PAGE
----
The Season Preview will be a running column on questions and thoughts for the upcoming season. Individual teams will be highlighted in each post. CLICK HERE for the full list of Season Previews.
If I was hog-tied and forced at gunpoint to give a one word description of the LA Kings (Hey! these things happen. At least I’m prepared), I would have to go with inconsistent. However, I would also politely ask for a second word so I could say, maddeningly inconsistent!
They’ve toyed with greatness, like a cat with a ball of string. Because make no mistake, this team has not achieved greatness yet. The Pittsburgh Penguins and their back to back finals appearances and many division titles, the Red Wings and their many recent cup victories and President’s trophies, the Chicago Blackhawks and their two cups in four years… that’s greatness. That’s what separates a hot goalie with a deep gritty team going on a dominant unexpected playoff run and a truly great team. It’s that annual success that makes fans on other teams go “hey, remember those 90s Avalanche? They were something.”
The LA Kings just don’t have it yet. They were the only team in the Pacific Division not to win the division since the 2004 lockout, and only finished in the top two in the division once in that time (last year’s shortened season). The excuse we have been given for this is that the Kings are a team built for a series. They aren’t good enough to steam roll you game to game, but their size, depth, and scoring will eventually overpower you in a series. But even that supposed strength turned out to be flawed last postseason. They beat a Blues team that had been pretty awful for parts of the season before rediscovering and then re-losing their team identity. The Kings started looking very mortal in the second round against the Sharks. The series pushed the Kings to the brink and exposed their deep cast of scorers to be more than stoppable. This carried over to the semi-finals when the Kings were easily eliminated by a superior Blackhawks team. It was an awful playoffs for the Kings on the offensive side of things (though Jonathan Quick was still strong in net and the defense was good). I know what you’re saying… how is making the conference finals a sign of taking a step back? The Kings were not a balanced team, because they were all defense and no offense. And that’s not a good thing, because it never consistently works to try to win every series with defense alone (right, Dale Hunter?).
You know your offense has dried up when your playoff leader in points and goals (tied with Jeff Carter) is young defenseman Slava Voynov. He was the lone bright spot on an otherwise putrid offense for the Kings last playoffs. Dustin Brown and Anze Kopitar (2012′s offensive heroes) were especially bad, combining for 13 points and 6 goals in 15 games… which is one less goal and the same number of points as Slava Voynov alone. What looked like the league’s most intimidating collection of talent in the 2012 playoffs looked frustrated and out of answers in last year’s playoffs… much like they were during the 2011-12 regular season.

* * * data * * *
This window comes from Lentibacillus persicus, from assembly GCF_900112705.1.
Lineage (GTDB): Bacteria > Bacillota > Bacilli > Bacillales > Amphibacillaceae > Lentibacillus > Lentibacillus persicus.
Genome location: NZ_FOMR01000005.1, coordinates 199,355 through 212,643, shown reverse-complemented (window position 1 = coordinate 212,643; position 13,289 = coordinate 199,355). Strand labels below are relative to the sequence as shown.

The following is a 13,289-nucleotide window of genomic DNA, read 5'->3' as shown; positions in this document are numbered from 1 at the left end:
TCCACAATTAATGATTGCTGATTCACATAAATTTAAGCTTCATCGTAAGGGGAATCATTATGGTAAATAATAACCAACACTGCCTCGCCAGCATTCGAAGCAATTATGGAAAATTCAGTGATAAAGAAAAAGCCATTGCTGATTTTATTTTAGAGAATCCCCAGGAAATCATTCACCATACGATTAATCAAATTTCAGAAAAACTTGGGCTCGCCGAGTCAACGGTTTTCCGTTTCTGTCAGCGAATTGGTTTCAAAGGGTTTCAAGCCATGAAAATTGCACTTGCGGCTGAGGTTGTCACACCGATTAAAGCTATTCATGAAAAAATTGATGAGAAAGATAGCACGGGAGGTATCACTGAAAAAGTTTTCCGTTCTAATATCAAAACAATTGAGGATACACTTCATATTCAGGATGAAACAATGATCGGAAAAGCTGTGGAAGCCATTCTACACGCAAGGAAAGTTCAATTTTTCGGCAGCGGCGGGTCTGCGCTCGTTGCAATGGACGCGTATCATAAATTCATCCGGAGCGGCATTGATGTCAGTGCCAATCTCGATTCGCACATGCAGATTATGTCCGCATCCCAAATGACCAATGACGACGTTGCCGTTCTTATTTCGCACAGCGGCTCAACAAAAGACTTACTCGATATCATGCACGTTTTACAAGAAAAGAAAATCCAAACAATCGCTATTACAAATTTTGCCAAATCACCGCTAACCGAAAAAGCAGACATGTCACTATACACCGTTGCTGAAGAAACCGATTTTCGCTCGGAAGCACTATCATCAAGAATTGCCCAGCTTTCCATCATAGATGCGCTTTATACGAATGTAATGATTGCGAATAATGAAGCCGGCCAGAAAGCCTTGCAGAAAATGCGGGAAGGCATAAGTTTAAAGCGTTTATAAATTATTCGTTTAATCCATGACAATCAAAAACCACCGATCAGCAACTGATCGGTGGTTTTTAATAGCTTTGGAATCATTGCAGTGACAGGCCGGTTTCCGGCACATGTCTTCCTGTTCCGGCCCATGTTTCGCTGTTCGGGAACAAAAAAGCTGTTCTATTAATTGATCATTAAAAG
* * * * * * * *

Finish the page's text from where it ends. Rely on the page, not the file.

So, the only question really facing the LA Kings, is… what are they? The core of the team is largely the same. Brad Richardson, Rob Scuderi, and Dustin Penner are gone, and the Kings added Dan Carcillo, Jeff Shultz, and Brian O’Neill. With the continued development of younger players like Tyler Toffoli and Kyle Clifford, the Kings have basically matched departing pieces with new ones… it’s the big names that need to rebound, the depth did its part last year in the playoffs by keeping the Kings alive through low scoring games when the stars failed to deliver.
One of the things that must change is the play of Anze Kopitar. I’ve been a proponent of Anze Kopitar being one of the league’s best players for some time now (prior to the cup run too), but last year was a step back. At 26, he should be putting up his best numbers, at least if he follows the trend set by most stars (like Selanne, Ovechkin, Gretzky, etc). There were times when he looked like he could enter the Hart trophy conversation, or at the very least win a Selke. It was said that he was playing through injuries during the disappointing playoffs performance, but the Kings desperately need him to be good. He is perhaps the most important factor in this team’s success not named Quick. If he can bounce back and lead his team through this post-cup funk, they could finally develop the consistency necessary to enter that “greatness” conversation.
I think this season will tell us a lot about what the Kings actually are. We’ll have a better answer for whether they’ll contend for years to come, or if their success was a blip on the radar and they’re actually the 5-8 seed they’ve often looked like. It will need to be a much more impressive performance than the one put forward by the Kings last season if they even want to get to the Western Conference Finals, let alone become the great team they’ve threatened to be.